The other two federal bank regulators — the Federal Reserve and the FDIC — have not made similar statements, and Fed Chair Jerome Powell has warned that a second outbreak of the virus could harm public confidence and cause even greater economic pain.
Brooks, a former business associate of Treasury Secretary Steven Mnuchin, cited as a potential downside “certain cities’ initiatives to cut off water, electric or other utilities” to businesses operating in violation of lockdown orders.
“Banks are a major source of commercial real estate finance in the United States,” Brooks said. “Cutting off utilities to commercial buildings can impair their condition, structural integrity, and value, thus impairing the collateral that secures real estate loans.”
“While some cities and states are reopening their economies, others reportedly are extending their lockdown orders for weeks or even months,” he added. “Such essentially indefinite requirements that businesses remain closed increases other risks to properties securing bank loans. Risks include being vandalized and burglarized because of extended lack of occupancy.”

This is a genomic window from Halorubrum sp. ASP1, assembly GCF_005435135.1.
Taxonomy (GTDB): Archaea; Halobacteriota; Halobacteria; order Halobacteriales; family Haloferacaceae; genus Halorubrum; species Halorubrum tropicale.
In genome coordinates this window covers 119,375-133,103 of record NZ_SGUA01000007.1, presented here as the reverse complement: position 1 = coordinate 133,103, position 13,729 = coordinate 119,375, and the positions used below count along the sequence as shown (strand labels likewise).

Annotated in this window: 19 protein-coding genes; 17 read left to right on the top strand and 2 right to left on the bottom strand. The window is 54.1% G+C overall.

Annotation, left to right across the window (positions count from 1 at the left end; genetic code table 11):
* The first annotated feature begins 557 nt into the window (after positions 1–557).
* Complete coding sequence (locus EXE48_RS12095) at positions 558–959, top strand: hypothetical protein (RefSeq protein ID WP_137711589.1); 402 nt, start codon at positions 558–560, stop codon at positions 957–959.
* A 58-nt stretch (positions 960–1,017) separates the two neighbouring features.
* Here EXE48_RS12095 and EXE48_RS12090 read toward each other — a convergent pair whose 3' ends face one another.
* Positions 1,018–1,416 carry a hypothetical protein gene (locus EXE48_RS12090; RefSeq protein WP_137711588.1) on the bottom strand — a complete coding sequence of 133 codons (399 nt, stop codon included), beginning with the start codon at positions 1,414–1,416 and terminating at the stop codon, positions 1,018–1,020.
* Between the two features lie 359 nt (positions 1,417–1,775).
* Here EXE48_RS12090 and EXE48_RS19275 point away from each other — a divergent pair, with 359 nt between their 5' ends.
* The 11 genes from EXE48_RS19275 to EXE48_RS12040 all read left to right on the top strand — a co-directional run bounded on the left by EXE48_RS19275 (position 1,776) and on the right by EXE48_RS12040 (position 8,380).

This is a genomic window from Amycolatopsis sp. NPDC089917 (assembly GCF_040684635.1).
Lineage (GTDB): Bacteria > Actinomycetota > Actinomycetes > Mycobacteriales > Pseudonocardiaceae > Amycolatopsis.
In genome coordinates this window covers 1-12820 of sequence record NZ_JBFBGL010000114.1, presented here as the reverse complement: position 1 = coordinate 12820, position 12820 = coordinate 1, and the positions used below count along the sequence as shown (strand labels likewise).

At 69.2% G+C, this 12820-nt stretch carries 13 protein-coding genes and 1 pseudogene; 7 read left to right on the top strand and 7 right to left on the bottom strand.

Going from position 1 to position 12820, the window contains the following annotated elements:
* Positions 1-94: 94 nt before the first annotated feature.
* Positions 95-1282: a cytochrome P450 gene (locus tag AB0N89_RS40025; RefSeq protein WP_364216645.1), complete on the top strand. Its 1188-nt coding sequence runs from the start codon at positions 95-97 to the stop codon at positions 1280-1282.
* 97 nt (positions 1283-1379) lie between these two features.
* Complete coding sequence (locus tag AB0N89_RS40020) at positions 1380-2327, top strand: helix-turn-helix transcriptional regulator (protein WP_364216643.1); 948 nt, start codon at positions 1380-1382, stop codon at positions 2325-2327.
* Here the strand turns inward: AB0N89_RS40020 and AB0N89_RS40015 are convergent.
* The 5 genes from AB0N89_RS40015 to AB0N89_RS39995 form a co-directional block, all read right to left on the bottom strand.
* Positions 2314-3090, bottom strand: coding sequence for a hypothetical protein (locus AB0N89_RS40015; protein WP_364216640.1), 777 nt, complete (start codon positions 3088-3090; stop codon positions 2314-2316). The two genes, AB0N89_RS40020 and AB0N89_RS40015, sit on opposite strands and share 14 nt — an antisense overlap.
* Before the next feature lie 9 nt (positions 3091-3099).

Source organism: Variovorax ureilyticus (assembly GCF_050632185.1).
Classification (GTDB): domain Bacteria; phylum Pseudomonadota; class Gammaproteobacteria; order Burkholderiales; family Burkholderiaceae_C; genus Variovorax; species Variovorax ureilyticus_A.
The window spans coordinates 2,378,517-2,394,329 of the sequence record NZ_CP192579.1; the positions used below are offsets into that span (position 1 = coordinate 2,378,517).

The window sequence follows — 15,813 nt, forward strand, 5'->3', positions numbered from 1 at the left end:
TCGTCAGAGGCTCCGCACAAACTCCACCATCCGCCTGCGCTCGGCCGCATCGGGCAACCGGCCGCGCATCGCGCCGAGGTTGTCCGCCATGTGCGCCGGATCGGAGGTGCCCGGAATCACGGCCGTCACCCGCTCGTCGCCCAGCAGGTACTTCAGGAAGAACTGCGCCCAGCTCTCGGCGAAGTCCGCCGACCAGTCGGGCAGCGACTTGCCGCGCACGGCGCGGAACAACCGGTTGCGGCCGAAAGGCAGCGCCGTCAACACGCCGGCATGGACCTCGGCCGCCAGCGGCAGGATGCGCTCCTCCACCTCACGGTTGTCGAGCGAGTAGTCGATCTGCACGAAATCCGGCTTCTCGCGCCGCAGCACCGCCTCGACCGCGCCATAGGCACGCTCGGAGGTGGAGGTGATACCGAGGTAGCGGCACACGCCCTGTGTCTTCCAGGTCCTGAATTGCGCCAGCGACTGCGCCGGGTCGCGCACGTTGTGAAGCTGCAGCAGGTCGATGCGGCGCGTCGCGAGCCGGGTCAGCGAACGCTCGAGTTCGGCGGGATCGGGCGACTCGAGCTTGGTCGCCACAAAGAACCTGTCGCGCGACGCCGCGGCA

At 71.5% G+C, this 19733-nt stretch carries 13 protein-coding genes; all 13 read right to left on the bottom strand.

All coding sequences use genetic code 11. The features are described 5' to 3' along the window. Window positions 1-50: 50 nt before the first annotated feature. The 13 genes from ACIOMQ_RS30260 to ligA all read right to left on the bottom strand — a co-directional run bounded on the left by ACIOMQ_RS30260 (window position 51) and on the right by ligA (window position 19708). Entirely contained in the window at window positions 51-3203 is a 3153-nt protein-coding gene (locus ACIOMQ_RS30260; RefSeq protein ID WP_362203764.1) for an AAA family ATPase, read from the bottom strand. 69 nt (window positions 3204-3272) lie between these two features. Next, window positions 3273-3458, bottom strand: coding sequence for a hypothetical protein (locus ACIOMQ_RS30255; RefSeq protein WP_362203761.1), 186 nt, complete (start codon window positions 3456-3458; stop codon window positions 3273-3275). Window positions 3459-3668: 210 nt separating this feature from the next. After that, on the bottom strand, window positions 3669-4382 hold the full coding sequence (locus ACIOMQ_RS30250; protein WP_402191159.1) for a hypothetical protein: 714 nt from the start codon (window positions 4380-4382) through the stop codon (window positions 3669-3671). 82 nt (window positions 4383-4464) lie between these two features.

Brooks also cited “small-business loan delinquency rates in the mid-double-digits” on loans that were previously rock solid.
He also said banks have historically not allowed customers to wear face masks because they increase the risk of robberies and said recent reports of robberies at bank branches and other companies “make clear that broadly applicable face mask requirements are not safe or sustainable on a permanent basis.”
Brooks‘ predecessor, Joseph Otting, stepped down Friday after his agency finalized the overhaul of a landmark anti-redlining law. Both men used to work at OneWest Bank, an institution once co-owned by Mnuchin.